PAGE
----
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Chokoloskee Island in Florida

Posted by on February 20, 2013

CHOKOLOSKEE Island is Florida’s southernmost Gulf Coast. Just across the coast to the south lies 10,000 Islands National Wildlife Refuge and the Florida Everglades National Park, two of nature’s grandest wonderlands.

 Chokoloskee is a fisherman’s paradise. Whether fishing inside the islands or the open water of the Gulf of Mexico, Chokoloskee offers a vast assortment of saltwater fish year ’round. It is a vastly popular area for kayaking with its sheltered mangrove islands. Sunsets here are amazing. The RV park we stayed in was beautiful, some spots had docks so you could fish right behind your motorhome.  There is a boat ramp for motorboats and another ramp for kayaks. The park is surrounded on three sides by water.  Want to stay here, make a reservation by calling 239-695-3788.

Outdoor Resorts Sign



Outdoor Resort RV park











Private Dock at the RV space

Private Dock at the RV space


Just up the street about 1 block is the local restaurant called The Havana Cafe. Great food, Cold Beer and a nice patio.

A few miles from the RV park is the Everglades National Park Gulf Coast Entrance. From there you can take two different water tours.

The Ten Thousand Island tour goes through the saltwater portion of the Everglades, the tour is fully narrated by a park trained naturalist as you weave through one of the worlds largest mangrove forest. Often seen are manatee’s, bald eagles, ospreys, roseate spoonbills, and the dolphins love to jump and play in the wake of the boat. The tour is an hour and a half and costs $31.80 (tax is included) for all above twelve. Twelve to five are $15.90 (tax is included) and four and under are free. 

This tour goes through the dense swampy part of the Everglades and the water here is brackish. You have a good chance to see the alligator, raccoons, bob cat, mangrove fox squirrel and a variety of bird life including the mangrove cuckoo. This tour winds and twists through a tunnel of mangroves where the sun has trouble peaking through.  The park trained naturalist explains all that you are seeing. The tours are one hour forty five minutes and the cost is $42.40 (tax is included) for everyone above twelve and $21.20 (tax is included) for all under twelve.

Everglades Sign



White Pelicans at 10,000 Islands

White Pelicans on one of the islands on the 10,00 Island tour



























 Here is where we took our Airboat ride.  There are so many businesses to choose from all boasting something special, but in reality they all share the same areas to ride in so we just picked one that was recommended by a local resident. It’s called JUNGLE Erv’s AIRBOATS.  Their big “perk” was to visit their Boardwalk and Alligator Exhibit.  Don’t get too excited about that, it was actually just a boardwalk through the mangroves and they had a small alligator that you could touch or photograph. Frankly the only thing good about the boardwalk was something to do while you waited for your ride.  Their photo on their website shows tall grass like you are going to ride through that like “Miami Vice”  That is not where you will take your ride. It is either through the mangrove “tunnels” or through the waterways. It is worth the experience once, but we will likely never go a second time.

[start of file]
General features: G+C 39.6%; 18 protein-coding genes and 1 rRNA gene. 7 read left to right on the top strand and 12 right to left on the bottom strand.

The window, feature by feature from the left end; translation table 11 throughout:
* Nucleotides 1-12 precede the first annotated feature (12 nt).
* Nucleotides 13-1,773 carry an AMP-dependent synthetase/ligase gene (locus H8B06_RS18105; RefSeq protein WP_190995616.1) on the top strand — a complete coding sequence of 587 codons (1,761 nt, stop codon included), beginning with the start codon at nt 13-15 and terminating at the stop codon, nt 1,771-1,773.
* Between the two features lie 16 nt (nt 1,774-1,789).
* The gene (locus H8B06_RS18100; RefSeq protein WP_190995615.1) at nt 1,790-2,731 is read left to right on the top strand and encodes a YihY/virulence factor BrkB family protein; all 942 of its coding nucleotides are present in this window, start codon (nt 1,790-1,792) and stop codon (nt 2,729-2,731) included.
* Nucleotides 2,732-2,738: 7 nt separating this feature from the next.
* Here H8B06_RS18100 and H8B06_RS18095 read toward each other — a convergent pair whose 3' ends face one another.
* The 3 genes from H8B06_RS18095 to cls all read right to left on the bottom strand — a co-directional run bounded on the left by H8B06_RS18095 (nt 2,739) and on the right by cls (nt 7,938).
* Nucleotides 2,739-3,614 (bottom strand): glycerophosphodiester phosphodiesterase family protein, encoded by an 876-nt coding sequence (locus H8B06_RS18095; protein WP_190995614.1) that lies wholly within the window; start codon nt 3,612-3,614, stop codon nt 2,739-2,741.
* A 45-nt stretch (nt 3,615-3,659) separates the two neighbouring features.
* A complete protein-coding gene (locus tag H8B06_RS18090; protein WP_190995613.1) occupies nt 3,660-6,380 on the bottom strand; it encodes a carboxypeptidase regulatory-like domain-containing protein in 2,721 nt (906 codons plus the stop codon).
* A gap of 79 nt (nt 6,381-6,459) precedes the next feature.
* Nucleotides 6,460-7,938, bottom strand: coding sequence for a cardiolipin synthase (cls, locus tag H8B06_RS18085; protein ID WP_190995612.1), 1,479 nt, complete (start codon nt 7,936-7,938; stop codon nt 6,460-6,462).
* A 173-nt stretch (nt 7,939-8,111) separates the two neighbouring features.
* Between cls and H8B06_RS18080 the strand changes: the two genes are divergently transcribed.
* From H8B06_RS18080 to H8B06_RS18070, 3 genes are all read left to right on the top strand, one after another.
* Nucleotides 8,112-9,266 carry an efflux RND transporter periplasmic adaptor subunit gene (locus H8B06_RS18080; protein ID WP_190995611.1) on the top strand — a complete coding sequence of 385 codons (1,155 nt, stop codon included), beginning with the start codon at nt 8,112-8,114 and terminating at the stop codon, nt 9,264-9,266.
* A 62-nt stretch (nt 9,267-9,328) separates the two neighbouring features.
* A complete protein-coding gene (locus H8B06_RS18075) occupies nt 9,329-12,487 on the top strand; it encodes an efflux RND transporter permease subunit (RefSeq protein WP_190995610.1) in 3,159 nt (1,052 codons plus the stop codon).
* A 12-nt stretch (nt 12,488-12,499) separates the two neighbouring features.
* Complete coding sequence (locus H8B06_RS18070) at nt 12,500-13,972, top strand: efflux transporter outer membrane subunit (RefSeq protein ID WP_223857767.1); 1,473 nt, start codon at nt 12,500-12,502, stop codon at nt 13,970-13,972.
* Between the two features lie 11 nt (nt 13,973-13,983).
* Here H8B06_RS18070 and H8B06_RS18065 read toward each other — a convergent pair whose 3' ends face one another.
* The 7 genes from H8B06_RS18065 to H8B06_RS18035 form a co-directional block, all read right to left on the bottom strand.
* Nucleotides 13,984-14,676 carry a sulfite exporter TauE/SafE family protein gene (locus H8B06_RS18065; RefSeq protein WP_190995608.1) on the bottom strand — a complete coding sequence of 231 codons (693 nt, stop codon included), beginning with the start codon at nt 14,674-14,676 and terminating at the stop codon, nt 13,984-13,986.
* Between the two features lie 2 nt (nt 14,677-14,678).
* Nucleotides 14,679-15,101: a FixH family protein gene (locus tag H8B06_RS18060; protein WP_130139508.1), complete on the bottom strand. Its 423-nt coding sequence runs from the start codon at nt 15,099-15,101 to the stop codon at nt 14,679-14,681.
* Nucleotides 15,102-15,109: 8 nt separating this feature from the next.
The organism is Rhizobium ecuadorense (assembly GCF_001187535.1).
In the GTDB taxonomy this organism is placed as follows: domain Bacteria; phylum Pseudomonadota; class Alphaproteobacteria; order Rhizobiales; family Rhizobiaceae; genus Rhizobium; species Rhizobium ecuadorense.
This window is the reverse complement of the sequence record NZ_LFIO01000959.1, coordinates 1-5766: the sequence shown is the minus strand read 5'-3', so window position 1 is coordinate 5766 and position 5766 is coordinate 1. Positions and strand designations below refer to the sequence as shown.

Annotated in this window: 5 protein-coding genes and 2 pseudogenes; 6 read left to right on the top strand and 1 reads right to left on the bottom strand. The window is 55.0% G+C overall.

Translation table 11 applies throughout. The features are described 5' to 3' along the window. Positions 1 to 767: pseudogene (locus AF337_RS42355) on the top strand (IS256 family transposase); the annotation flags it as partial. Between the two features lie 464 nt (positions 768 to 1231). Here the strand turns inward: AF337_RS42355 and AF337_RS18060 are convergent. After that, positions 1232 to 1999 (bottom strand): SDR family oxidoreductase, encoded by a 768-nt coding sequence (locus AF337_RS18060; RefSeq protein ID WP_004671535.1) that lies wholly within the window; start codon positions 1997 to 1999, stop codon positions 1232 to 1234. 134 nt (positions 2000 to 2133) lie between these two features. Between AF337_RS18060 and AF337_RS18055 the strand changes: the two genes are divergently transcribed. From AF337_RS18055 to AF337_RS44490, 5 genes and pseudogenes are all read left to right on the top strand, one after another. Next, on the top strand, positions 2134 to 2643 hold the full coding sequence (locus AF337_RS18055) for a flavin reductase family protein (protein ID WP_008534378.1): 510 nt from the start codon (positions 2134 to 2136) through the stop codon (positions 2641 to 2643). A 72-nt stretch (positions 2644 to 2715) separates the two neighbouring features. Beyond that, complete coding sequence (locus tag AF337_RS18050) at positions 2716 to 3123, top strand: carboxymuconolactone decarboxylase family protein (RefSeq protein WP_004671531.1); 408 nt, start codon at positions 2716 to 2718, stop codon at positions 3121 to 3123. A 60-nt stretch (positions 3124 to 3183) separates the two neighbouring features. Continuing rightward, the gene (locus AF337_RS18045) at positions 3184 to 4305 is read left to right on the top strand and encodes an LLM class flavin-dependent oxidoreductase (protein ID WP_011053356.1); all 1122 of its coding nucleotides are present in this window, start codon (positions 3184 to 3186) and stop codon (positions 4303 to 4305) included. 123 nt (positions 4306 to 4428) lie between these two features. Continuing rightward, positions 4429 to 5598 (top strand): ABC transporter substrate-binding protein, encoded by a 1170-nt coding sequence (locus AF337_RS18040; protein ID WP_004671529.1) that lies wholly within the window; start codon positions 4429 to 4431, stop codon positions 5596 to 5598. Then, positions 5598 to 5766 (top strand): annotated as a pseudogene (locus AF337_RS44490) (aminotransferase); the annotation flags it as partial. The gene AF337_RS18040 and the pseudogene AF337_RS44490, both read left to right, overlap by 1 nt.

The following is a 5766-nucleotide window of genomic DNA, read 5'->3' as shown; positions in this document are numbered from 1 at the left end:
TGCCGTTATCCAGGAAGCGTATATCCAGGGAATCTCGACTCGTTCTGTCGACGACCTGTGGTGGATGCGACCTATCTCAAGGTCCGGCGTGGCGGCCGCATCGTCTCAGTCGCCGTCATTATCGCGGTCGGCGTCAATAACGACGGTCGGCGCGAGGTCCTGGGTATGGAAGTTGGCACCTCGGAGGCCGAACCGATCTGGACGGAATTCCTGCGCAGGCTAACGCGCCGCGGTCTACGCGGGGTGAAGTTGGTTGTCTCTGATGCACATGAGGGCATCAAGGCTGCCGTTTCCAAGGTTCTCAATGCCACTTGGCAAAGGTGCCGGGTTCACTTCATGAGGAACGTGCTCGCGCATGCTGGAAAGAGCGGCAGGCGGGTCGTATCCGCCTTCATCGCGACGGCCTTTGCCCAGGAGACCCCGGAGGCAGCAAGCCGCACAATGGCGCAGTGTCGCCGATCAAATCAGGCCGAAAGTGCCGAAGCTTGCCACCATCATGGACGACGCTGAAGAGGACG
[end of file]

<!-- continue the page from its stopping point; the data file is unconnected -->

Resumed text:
OCHOPEE, FLORIDA  began as a small one family tomato farming community in the early 1920s. The Gaunt family bought land in the area for $100 per acre, and started with only army tents. It got its name when a visitor to the general store asked the owner what the place was called. A native man was trading in the store that day so the owner asked him what was the Seminole word for farm. He replied, “O-Chopp-ee” After the original Post Office burned down residents used an old storage shed to house mail, which then became the smallest in the nation. Here is a photo of the building. It was Sunday so it was closed. But you practically had to stand in line to snap a photo. Cars with tourists were arriving every minute.



On this day we took the drive to Everglades Nat’l Park Flamingo area, near Homestead Florida.  It was a long day but we saw lots of wildlife and made all the stops along the road to take photos of birds and alligators and just beautiful scenery. The campgrounds were full. There were many tent campers as well as RVs. It was President’s weekend.  I was glad we didn’t stay there that weekend because it turned out to be a terrible wind and rain storm. I wonder how the tent campers survived that horrendous wind. Here are some of the critters we saw on the way through the park.

The other areas we explored were The Big Cypress National Preserve where we saw may Manatees and we drove for miles through the Fakahachee Strand Preserve State Park. 


Manatee Big Cypress


Want to enjoy great live music?   While you are camped in this area, head over to GOODLAND, Florida on the weekends only for some amazing bands, dancing and partying.  If you don’t like LOTS of people and loud music, don’t go.  Also don’t take your RV because there is no place to park it. Check out STAN’S ILDE HOUR BEACH BAR 

Needless to say I didn’t take any photos at STAN’S.  There is a Web cam if you want a birds eye view of the party.


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